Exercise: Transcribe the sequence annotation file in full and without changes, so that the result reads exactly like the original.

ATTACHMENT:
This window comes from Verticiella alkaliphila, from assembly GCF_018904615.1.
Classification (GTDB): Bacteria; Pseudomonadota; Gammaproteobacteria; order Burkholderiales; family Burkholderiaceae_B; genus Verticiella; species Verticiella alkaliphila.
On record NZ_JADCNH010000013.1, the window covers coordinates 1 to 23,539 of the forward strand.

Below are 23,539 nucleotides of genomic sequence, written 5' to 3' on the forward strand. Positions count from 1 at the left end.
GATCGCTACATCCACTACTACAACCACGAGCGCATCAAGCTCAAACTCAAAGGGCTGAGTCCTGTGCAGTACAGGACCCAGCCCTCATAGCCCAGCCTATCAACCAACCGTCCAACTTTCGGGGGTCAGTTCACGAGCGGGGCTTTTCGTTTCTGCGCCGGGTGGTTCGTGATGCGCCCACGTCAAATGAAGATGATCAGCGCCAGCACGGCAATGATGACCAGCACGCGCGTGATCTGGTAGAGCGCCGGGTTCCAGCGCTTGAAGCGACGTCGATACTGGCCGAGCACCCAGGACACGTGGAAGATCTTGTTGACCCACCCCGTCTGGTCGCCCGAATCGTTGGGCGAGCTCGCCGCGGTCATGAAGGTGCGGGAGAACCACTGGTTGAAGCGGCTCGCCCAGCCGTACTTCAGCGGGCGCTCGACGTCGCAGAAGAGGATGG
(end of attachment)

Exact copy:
This window comes from Verticiella alkaliphila, from assembly GCF_018904615.1.
Classification (GTDB): Bacteria; Pseudomonadota; Gammaproteobacteria; order Burkholderiales; family Burkholderiaceae_B; genus Verticiella; species Verticiella alkaliphila.
On record NZ_JADCNH010000013.1, the window covers coordinates 1 to 23,539 of the forward strand.

Below are 23,539 nucleotides of genomic sequence, written 5' to 3' on the forward strand. Positions count from 1 at the left end.
GATCGCTACATCCACTACTACAACCACGAGCGCATCAAGCTCAAACTCAAAGGGCTGAGTCCTGTGCAGTACAGGACCCAGCCCTCATAGCCCAGCCTATCAACCAACCGTCCAACTTTCGGGGGTCAGTTCACGAGCGGGGCTTTTCGTTTCTGCGCCGGGTGGTTCGTGATGCGCCCACGTCAAATGAAGATGATCAGCGCCAGCACGGCAATGATGACCAGCACGCGCGTGATCTGGTAGAGCGCCGGGTTCCAGCGCTTGAAGCGACGTCGATACTGGCCGAGCACCCAGGACACGTGGAAGATCTTGTTGACCCACCCCGTCTGGTCGCCCGAATCGTTGGGCGAGCTCGCCGCGGTCATGAAGGTGCGGGAGAACCACTGGTTGAAGCGGCTCGCCCAGCCGTACTTCAGCGGGCGCTCGACGTCGCAGAAGAGGATGG